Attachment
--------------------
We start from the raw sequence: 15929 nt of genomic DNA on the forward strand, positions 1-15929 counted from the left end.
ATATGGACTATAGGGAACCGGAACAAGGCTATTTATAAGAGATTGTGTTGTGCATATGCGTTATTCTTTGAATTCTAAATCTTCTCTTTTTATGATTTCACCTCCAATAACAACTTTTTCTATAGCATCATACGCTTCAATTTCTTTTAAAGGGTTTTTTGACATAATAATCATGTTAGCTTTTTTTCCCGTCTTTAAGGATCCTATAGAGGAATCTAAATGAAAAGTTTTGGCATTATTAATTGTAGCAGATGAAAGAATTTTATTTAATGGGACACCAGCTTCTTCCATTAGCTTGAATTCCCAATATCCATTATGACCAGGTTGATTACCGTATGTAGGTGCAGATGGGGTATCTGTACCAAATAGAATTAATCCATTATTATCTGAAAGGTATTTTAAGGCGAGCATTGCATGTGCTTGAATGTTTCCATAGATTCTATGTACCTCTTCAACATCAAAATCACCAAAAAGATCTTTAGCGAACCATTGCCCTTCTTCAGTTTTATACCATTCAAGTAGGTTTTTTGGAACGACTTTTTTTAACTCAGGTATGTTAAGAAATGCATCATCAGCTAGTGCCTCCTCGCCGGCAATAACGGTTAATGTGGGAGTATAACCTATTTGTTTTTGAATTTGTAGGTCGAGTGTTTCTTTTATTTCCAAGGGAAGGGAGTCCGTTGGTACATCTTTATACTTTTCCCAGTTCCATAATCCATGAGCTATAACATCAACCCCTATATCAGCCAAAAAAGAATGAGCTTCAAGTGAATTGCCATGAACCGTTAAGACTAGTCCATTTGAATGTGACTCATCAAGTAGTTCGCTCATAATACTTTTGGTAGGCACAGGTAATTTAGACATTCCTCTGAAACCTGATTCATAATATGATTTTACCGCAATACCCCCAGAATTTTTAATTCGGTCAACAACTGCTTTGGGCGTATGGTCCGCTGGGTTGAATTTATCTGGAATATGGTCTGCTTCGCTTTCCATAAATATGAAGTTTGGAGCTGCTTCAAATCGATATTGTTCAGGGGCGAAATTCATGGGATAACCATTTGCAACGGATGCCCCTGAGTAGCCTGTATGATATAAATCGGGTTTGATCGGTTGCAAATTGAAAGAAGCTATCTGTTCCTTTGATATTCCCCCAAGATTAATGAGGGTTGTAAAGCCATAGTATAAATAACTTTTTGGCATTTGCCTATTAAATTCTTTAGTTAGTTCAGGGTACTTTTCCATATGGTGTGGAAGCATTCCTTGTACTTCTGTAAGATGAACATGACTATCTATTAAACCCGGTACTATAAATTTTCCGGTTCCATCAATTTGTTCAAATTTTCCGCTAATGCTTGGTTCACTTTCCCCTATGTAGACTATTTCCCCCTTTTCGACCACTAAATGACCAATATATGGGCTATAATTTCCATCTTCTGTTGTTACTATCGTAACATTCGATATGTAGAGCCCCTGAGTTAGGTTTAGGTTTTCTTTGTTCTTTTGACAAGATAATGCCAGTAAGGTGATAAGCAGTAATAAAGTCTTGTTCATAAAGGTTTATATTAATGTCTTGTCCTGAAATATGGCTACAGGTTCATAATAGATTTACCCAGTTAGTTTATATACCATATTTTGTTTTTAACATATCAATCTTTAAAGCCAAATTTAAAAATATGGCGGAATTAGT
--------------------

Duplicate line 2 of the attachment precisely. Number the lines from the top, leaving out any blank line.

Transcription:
ATATGGACTATAGGGAACCGGAACAAGGCTATTTATAAGAGATTGTGTTGTGCATATGCGTTATTCTTTGAATTCTAAATCTTCTCTTTTTATGATTTCACCTCCAATAACAACTTTTTCTATAGCATCATACGCTTCAATTTCTTTTAAAGGGTTTTTTGACATAATAATCATGTTAGCTTTTTTTCCCGTCTTTAAGGATCCTATAGAGGAATCTAAATGAAAAGTTTTGGCATTATTAATTGTAGCAGATGAAAGAATTTTATTTAATGGGACACCAGCTTCTTCCATTAGCTTGAATTCCCAATATCCATTATGACCAGGTTGATTACCGTATGTAGGTGCAGATGGGGTATCTGTACCAAATAGAATTAATCCATTATTATCTGAAAGGTATTTTAAGGCGAGCATTGCATGTGCTTGAATGTTTCCATAGATTCTATGTACCTCTTCAACATCAAAATCACCAAAAAGATCTTTAGCGAACCATTGCCCTTCTTCAGTTTTATACCATTCAAGTAGGTTTTTTGGAACGACTTTTTTTAACTCAGGTATGTTAAGAAATGCATCATCAGCTAGTGCCTCCTCGCCGGCAATAACGGTTAATGTGGGAGTATAACCTATTTGTTTTTGAATTTGTAGGTCGAGTGTTTCTTTTATTTCCAAGGGAAGGGAGTCCGTTGGTACATCTTTATACTTTTCCCAGTTCCATAATCCATGAGCTATAACATCAACCCCTATATCAGCCAAAAAAGAATGAGCTTCAAGTGAATTGCCATGAACCGTTAAGACTAGTCCATTTGAATGTGACTCATCAAGTAGTTCGCTCATAATACTTTTGGTAGGCACAGGTAATTTAGACATTCCTCTGAAACCTGATTCATAATATGATTTTACCGCAATACCCCCAGAATTTTTAATTCGGTCAACAACTGCTTTGGGCGTATGGTCCGCTGGGTTGAATTTATCTGGAATATGGTCTGCTTCGCTTTCCATAAATATGAAGTTTGGAGCTGCTTCAAATCGATATTGTTCAGGGGCGAAATTCATGGGATAACCATTTGCAACGGATGCCCCTGAGTAGCCTGTATGATATAAATCGGGTTTGATCGGTTGCAAATTGAAAGAAGCTATCTGTTCCTTTGATATTCCCCCAAGATTAATGAGGGTTGTAAAGCCATAGTATAAATAACTTTTTGGCATTTGCCTATTAAATTCTTTAGTTAGTTCAGGGTACTTTTCCATATGGTGTGGAAGCATTCCTTGTACTTCTGTAAGATGAACATGACTATCTATTAAACCCGGTACTATAAATTTTCCGGTTCCATCAATTTGTTCAAATTTTCCGCTAATGCTTGGTTCACTTTCCCCTATGTAGACTATTTCCCCCTTTTCGACCACTAAATGACCAATATATGGGCTATAATTTCCATCTTCTGTTGTTACTATCGTAACATTCGATATGTAGAGCCCCTGAGTTAGGTTTAGGTTTTCTTTGTTCTTTTGACAAGATAATGCCAGTAAGGTGATAAGCAGTAATAAAGTCTTGTTCATAAAGGTTTATATTAATGTCTTGTCCTGAAATATGGCTACAGGTTCATAATAGATTTACCCAGTTAGTTTATATACCATATTTTGTTTTTAACATATCAATCTTTAAAGCCAAATTTAAAAATATGGCGGAATTAGT